LEDE as router on stick - help needed

Hello to all,
From years I'm using OpenWrt (now I'm discovering LEDE - I don't know how I miss it) on many of mine SOHO routers, but recently I've got HP 2626 as gift from friend of mine and I would like to use it and learn some new tricks :slight_smile:

For example I would like to install/use LEDE "router on a stick" based on "low" powered PC and leave all of the routers that I'm using to act only as APs. I've already spend few hours googling around for solution/tutorials how to achieve it, I've also check a lot of topics from this forum, but this is still very unclear for me how to do it correctly.

My idea is:

  1. use both Gbe ports of the switch as WAN (where the connection of my ISP is coming in) and Trunk port (this port will be connected directly to the Gbe port of the PC)
  2. initially place all other ports in one Vlan (this will be changed in feature)
  3. let the router to act as DHCP for my internal network

Some facts:

  1. My MAX accessible internet connection is 75MBit - so I don't think that the 10/100 ports of the switch will be any bottleneck
  2. I don't have any modem provided by ISP - it's a just Cat6 cable coming in my apartment and my external IP is assigned by ISP's DHCP

I know that this is not perfect solution, I know that it might be overkill, I know that it will be "messy" but I want to play with this setup and see what are my possibilities.

So is there any tutorial/article/wiki how to set the interface in LEDE, what other configurations must be done, etc.

How many of you guys are using such setup? Any advices, ideas, solutions?


Hey there.

I'm not writing this as a tutorial or a how to but only as an "article regarding the topic in general" :D.

That's pretty close to what I do at home.

Just recently I got myself a BananaPi M1, which is available for ~50€ (board + case + power cord + micro-sd card).
On this BananaPi I created an interface on eth0.2 for WAN, a second interface eth0.1 for LAN and a couple of other interfaces on different VIDs for other vlans.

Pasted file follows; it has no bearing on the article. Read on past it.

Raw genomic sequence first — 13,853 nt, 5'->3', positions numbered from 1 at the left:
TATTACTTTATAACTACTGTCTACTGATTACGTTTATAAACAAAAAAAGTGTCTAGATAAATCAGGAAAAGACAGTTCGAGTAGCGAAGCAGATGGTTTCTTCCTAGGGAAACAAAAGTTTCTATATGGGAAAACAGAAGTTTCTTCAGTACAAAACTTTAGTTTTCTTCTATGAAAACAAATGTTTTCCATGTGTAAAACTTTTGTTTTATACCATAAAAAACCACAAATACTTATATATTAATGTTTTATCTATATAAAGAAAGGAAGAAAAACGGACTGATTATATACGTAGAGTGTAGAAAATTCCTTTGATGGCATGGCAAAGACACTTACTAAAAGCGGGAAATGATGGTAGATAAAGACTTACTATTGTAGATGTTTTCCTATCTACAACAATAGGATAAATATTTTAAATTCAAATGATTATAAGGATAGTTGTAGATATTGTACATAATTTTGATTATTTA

I run 5 regular SoHo routers (TP-Link 4900, 4300 and 1043) "daisy chained". They do not provide routing but only act als "dumb AP" and managed switches.

This section is what the following sections have in common.

My actual setup:

Router1 uses its WAN port as "VID2 untagged" to connect to the CAT5e port of my ISP.
Router1 uses its LAN1 port as "all VIDs tagged" to connect to the BnaanaPi.
Router1 uses its LAN2 port as "all VIDs tagged" to connect to Router2.
Router1 uses its LAN3 and LAN4 ports as "VID1 untagged".

Router2 uses its WAN port as "all VIDs tagged" to connect to Router1.
Router2 uses its LAN1 port as "all VIDs tagged" to connect to Router3.
Router2 uses its ports LAN2, LAN3 and LAN4 as "VID1 untagged".

Router3 through Router5 are configured in the same way Router2 is configured.

Router6 uses its WAN port as "all VIDs tagged" to connect to Router5.
Router6 uses all its LAN ports as "VID1 untagged".

There's 4 additional managed switches around here that are configured just like Router2 through Router3 with one in and one out tagged port and a couple of untagged outlets. That makes nearly 30 individual rj45 ports around the house that serve VID1 by default but can be adjusted to other VIDs, like guest, DMZ, IoT or my brother.

The setup you are aiming for:

You should configure all WAN ports of your routers to "all VIDs tagged".
You should configure all LAN ports of your routers to "VID1 untagged".

Your should decide a single port of your HP switch to connect "all VIDs tagged" per router, preferably the GBIt ports.

If your ISP only provides you with 75MBit, I wouldn't make one of the GBIt ports of the HP switch the WAN uplink to your ISP. Just use one of its 100MBit ports as "VID2 untagged" and save the GBIt ports for WiFi.

This allows for max performance between WiFi clients even if they are on different routers.

Other hardware

As we all know, more is always better :).

If you decide for more GBit ports on your LAN, I'd suggest something like the D-Link DGS-1100. It's available for between 30€ (8 port) and 110€ (24 port).

What I should have done

Of course, my daisy chain strategy relates to not having properly planed my home network in the first place.

The way better solution would be a single core managed switch that powers the house entirely, providing 5 ports for my APs and additional 43 ports (since a 32 port device won't do I'd go for a 48 port device) patched to different rj45 outlets around the house. This setting would completely ignore all rj45 outlets of the APs since all connection should go through the core switch.

The next best way would be a single smaller switch 16 port switch that connects all my APs and managed switches. This dramatically reduces the number of wires I'd need to drill through walls and floors (from 32 down to 16 at most).
On to of that, if the "core" switch only connects a couple of VLAN aware distribution boxes (either 5port SoHo routers or cheap 8port managed switches), the "core" switch itself doesn't need to know anything about vlans. Which, in turn, saves some bugs.


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@golialive thanks for your response it will be very helpful :slight_smile: but I'm also hoping for something more detailed - maybe few screenshots or something similar